It depends on exactly what you want.
If you already know what therapy you want/need, and what kind of therapy is good for it, then it is no problem to find a therapist yourself.You can then search through Google targeted.
For example “Anxiety disorder therapist Wageningen” (I give just one example huh).
Then you get a list of free-standing therapists in Wageningen, and if they then indicate that they are working with anxiety disorders, then you can read on.If they are affiliated with a National Therapists ‘ association, then that is in any case a sign that they have the right papers. Then you can request a referral to that specific therapist through your GP.
If you do not know exactly what you want to do in therapy, you only know that you have to do something because you are unhappy and you do not go any further, it is more difficult.Then you can better go to the GP and ask for a referral. It may be that your GP knows a free-standing therapist, or that you get a referral to a Riagg, for example. An approver is a referral to a social worker. It does not do any therapy, but it can work with you to see exactly what you need.
It remains in all cases that “the right papers have” no guarantee for being a good therapist (no, not even if they work in an institution), and that it must absolutely click with your therapist to make the therapy work properly.They never tell them, so people who start therapy often linger for times at a therapist that they don’t actually trust.
Finding a good therapist is therefore a matter of perseverance and the courage to say “I don’t like this person, I’d rather be someone else.” Or “This therapy does nothing for me, I need something else.”
Finding a therapist through the GP is not a better guarantee of success than self-googling.Certainly not if the GP himself has no idea and you refer to the Riagg.
You may be better assisted with an alternative therapy form.I have done psychomotor therapy myself to get out of borderline, and that has really been my salvation for me. I could actually talk very well, I just never knew my core. Before that, I needed a non-verbal therapy, where talking was not paramount.
These are therapists who are not always found on the regular roads.For that you will really have to be googling anyway.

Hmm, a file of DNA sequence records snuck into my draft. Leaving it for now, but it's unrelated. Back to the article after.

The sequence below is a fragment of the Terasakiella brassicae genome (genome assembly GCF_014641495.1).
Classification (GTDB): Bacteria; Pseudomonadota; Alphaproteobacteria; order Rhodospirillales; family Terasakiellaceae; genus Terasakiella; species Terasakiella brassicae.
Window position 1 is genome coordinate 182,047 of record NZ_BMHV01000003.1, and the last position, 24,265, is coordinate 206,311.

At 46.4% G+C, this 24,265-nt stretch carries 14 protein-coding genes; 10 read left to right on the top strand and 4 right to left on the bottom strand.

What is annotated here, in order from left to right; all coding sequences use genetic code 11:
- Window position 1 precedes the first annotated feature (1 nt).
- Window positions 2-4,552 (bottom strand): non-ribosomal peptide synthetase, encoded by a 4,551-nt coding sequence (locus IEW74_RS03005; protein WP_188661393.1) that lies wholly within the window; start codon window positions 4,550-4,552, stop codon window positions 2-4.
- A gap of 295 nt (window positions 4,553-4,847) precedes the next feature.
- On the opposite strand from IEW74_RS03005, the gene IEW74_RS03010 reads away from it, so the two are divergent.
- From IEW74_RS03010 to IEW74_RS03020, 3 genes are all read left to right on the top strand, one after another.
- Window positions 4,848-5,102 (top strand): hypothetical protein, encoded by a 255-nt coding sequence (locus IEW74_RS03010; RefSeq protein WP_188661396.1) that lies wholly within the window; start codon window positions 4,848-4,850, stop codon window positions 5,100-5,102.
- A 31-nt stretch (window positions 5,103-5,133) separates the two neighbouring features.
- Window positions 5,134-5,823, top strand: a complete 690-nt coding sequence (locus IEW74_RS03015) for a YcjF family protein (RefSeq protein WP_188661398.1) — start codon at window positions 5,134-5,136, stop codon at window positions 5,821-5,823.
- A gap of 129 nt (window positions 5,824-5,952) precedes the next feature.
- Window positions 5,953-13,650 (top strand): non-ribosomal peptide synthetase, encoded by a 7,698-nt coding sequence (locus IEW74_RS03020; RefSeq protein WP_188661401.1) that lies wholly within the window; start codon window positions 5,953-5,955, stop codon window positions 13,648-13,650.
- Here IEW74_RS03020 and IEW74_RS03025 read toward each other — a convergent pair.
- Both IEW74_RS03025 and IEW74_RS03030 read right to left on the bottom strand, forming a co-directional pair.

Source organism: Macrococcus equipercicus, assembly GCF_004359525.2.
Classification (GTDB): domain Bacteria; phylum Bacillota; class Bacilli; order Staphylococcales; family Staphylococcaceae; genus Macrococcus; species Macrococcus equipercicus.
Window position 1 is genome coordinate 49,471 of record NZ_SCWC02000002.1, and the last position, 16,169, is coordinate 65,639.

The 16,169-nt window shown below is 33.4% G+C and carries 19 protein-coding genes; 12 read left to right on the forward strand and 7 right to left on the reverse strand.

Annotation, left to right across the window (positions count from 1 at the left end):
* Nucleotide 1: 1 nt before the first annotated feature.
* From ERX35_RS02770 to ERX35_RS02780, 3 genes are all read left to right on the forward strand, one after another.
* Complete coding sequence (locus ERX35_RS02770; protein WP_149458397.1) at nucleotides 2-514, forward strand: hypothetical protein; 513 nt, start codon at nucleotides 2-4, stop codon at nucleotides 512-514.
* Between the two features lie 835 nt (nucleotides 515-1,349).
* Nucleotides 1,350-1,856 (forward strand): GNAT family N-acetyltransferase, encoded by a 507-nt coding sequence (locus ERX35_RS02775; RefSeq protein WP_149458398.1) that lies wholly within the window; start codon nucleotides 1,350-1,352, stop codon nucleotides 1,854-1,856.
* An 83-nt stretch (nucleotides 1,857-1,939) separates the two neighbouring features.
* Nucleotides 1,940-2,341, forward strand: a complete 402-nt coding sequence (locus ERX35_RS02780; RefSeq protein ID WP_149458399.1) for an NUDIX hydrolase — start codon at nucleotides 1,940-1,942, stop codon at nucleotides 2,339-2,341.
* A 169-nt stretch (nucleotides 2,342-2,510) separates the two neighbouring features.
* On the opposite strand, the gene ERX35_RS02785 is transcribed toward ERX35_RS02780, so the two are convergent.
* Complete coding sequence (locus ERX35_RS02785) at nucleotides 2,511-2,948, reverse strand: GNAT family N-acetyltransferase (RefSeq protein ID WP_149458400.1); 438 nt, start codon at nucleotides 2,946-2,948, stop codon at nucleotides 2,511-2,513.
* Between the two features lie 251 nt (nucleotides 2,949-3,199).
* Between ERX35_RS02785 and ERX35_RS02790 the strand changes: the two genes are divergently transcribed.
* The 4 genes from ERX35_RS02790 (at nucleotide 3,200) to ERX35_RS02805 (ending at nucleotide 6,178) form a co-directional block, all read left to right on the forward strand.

I understand that it seems very scary to be a therapist to Google.”You never know.” But you don’t know this through the regular roads either. Really not.
Just be careful if they are connected somewhere, then you have the same warranty as when you go to the Riagg through the GP.
Pooh This is actually quite a more difficult question than looks at first sight.I have tried to be as complete as possible with alternatives and scenarios. There are many provided and but in this answer, because it is quite complicated.
In any case, you will often need a referral letter from the GP for many types of complaints if you want to have them treated with the psychologist and also for the diagnosis, because it does not inform the GP himself, but a psychologist or a Psychiatrist.You will need a referral to get the diagnostic call or conversations and then treatment. In some cases, the psychiatrist can make a diagnosis without intervention and required referral from a GP, after all, the psychiatrist himself is also qualified as a physician. Strangely enough, a doctor’s referral letter is not necessarily necessary for every type of treatment in the psychologist (there are exceptions to slight cases, but they are also poorly compensated by the insurance without a referral), but also then you have to Psychologist have had a diagnostic interview after which the psychologist then prepares a treatment plan with you. In all cases, a treatment plan must be prepared with the consent of you.
What in any case with the above story good to keep an eye on is that you can only get a referral letter from primary care and a diagnosis only of primary care or second line care and a treatment only of primary care, second line Care, or third-country care.Often, only a doctor or psychiatrist is first-line and in this case often only a psychiatrist or psychologist is second-line. And in exceptional cases, so for example you need a whole specialist help question and a very specialised treatment, then you come to treatment with third-level care, namely a psychologist or psychiatrist who is in that domain Specialised, but in the latter case you should have already had a referral letter.
That’s already a pretty complicated story, so I hope for you that this is still somewhat to follow.
In some cases, the GP will also be able to provide tips and advice for which organization or practice to contact.There are also other organisations that can give opinions on this. For instance, some schools are known to provide tips and information about diagnostic organizations for people with, for example, developmental disabilities such as ADHD. Some employers also employ business psychologists who can provide tips. Only the company psychologist does not seem to be the best place to discuss this. Even though they have a silent duty, it remains privacy-sensitive. Mind you, tips, advices, suggestions is not a referral letter.